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Fired for Being Pregnant: Does the Employer Want the Woman to Have An Abortion?

May 22, 2012

The EEOC allowed two women to move forward with a lawsuit claiming that they were fired for being pregnant.  In one transcript of a conversation, the woman who fired the pregnant mother states that since her “situation” still existed (is a pregnancy a situation?) the mother couldn’t be rehired.  It sounds an awful lot like an employer-requested abortion to me, but see what you think:

Two former Fulton County 911 operator trainees plan to sue the Georgia county, claiming they were fired for being pregnant.

One of the women secretly recorded a conversation she said she had with the director of the Emergency Communications Center, during which she asked for her job back after being fired.

In the recording obtained by ABC News, a person identified as department director Angela Barrett repeatedly refers to Que’ana Morris’ “situation” as the reason for her firing.

“I understand you have a situation. All I’m doing is giving you time to rectify your situation, and then you can come back when you can come to work,” Barrett tells Morris on the tape.

Morris says in the two months before she was fired, she missed 16 days of work on doctor’s orders over complications with her pregnancy. She says she had permission to miss those days for medical reasons, and that it only became a problem after she was already fired.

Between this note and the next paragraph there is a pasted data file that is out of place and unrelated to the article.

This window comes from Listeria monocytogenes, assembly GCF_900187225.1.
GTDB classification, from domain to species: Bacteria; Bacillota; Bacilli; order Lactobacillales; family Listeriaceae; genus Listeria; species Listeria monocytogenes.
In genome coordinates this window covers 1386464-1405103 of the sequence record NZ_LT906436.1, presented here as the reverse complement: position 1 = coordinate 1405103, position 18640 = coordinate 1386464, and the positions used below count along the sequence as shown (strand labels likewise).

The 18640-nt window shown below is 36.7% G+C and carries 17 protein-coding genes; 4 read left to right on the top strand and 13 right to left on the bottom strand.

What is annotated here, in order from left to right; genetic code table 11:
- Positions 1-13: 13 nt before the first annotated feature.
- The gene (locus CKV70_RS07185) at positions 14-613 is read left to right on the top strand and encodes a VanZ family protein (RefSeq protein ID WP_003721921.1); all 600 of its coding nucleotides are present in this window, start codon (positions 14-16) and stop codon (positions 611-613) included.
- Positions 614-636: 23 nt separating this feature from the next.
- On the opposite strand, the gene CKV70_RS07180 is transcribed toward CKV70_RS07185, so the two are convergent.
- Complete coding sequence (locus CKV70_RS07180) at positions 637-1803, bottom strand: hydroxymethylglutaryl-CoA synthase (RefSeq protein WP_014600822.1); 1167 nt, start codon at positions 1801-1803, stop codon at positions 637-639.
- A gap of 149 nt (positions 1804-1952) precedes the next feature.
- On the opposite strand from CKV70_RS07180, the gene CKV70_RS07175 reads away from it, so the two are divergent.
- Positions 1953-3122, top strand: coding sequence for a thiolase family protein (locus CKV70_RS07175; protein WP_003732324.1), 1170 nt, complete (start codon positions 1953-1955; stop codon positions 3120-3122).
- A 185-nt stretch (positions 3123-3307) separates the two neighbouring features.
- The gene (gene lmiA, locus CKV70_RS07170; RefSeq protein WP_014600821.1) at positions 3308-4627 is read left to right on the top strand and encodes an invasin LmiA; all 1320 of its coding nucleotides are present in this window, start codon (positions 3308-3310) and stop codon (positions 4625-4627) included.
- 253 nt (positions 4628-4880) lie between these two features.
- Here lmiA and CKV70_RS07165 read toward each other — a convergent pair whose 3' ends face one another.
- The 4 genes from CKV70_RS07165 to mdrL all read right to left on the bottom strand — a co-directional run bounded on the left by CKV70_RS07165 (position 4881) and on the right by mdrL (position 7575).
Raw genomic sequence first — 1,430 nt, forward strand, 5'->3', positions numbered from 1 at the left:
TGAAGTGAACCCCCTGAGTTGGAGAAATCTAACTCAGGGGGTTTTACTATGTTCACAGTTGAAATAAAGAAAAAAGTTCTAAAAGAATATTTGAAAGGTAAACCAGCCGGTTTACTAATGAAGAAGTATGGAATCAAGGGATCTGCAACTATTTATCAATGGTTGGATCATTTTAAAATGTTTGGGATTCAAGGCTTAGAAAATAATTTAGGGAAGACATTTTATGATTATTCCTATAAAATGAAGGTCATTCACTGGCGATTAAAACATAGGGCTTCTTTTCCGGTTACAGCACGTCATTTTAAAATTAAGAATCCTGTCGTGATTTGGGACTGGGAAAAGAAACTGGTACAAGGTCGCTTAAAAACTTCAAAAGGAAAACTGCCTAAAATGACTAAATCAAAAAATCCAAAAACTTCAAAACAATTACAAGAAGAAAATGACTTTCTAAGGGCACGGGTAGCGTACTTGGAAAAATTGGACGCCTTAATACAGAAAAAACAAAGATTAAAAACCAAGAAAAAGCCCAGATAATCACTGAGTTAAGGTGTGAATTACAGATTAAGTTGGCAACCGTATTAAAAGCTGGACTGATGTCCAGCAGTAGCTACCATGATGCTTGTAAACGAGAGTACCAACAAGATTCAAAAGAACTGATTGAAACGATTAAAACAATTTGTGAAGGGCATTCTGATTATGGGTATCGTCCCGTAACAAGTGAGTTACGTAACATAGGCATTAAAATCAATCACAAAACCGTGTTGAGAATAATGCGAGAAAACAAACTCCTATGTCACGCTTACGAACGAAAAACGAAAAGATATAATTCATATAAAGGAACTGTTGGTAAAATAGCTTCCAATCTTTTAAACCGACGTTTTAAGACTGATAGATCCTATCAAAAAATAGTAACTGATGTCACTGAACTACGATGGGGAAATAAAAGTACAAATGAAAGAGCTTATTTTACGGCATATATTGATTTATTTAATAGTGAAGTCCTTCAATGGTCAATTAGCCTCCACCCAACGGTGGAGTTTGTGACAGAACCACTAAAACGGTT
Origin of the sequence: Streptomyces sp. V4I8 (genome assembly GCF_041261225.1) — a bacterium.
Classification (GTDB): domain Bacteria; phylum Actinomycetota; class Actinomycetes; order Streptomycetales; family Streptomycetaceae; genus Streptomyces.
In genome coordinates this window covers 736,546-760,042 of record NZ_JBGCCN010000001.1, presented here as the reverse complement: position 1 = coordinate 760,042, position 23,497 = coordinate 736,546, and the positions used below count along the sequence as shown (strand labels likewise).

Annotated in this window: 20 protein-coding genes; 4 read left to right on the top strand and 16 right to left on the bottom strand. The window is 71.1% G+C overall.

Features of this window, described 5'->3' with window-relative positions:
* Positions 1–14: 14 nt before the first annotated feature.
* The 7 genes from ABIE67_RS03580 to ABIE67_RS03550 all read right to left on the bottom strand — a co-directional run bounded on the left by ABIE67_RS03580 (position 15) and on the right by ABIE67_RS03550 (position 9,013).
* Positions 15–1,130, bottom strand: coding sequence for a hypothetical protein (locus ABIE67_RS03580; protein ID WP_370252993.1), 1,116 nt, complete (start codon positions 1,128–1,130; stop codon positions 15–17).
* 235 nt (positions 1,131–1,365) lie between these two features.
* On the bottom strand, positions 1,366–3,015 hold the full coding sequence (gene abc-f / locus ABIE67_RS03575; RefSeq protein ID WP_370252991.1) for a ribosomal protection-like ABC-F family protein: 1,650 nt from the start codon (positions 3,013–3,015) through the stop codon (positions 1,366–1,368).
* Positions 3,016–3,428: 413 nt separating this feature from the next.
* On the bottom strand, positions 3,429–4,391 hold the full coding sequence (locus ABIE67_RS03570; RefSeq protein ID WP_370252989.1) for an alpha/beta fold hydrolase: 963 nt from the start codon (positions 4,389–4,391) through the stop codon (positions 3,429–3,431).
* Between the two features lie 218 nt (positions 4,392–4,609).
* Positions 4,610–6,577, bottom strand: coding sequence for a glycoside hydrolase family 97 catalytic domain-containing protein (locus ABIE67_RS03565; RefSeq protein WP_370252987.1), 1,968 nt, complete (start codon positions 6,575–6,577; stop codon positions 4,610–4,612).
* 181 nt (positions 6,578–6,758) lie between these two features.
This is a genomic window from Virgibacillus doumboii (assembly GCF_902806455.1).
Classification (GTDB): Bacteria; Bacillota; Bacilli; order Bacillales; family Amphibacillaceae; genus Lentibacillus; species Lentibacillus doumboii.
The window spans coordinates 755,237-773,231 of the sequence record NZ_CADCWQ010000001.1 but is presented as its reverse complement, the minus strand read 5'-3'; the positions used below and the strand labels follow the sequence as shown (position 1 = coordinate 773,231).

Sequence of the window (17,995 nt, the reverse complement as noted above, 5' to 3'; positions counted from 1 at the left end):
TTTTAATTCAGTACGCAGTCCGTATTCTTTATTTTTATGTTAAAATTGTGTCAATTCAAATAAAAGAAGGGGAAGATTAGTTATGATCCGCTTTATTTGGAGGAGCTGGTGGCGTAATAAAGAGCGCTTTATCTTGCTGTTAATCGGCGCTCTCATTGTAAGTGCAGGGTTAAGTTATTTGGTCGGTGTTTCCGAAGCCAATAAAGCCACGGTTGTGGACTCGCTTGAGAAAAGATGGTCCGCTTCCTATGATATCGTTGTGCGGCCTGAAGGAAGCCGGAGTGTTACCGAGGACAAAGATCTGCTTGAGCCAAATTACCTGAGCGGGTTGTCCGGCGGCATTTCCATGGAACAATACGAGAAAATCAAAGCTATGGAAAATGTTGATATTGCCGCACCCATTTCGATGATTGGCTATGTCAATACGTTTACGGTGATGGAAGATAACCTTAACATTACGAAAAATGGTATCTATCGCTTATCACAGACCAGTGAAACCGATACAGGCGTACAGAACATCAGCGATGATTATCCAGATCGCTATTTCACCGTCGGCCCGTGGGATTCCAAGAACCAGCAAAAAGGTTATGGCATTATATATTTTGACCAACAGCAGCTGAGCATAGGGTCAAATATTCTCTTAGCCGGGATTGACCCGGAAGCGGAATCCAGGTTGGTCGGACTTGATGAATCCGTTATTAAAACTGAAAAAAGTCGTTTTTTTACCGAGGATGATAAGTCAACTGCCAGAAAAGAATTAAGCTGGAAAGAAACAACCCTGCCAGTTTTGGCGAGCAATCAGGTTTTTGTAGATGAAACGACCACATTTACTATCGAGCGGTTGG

“I don’t have that option to turn around and rehire you when you haven’t eliminated the situation that’s causing your absence,” Barrett says in the recording. “According to you, you’re absent because of the pregnancy. So, how am I supposed to be able to make a decision when the condition still exists?”

VIDEO: Ex-911 operator trainees in Georgia release recordings between their director.
ABCNEWS.cm

Barrett never specifies what she means by “rectify,” but Morris told ABC affiliate WSB-TV it was clear to her that the “situation” was her pregnancy and that she couldn’t continue working as long as she was still pregnant.

“I was devastated because all of my reviews were satisfactory. Nothing stated I was a bad employee,” Morris said.

Morris filed a complaint with the Equal Employment Opportunity Commission on the ground that she was discriminated against because of her gender, due to her pregnancy. The EEOC investigation found in her favor, and concluded she had the right to sue her former employer.

Morris and Leeneeka Bell, who says she was fired by the Emergency Communications Center after her pregnancy left her on bed rest, announced their plans to file a lawsuit after the EEOC finding. Their attorney, Lisa Millican, says this is a clear-cut case of discrimination.

 

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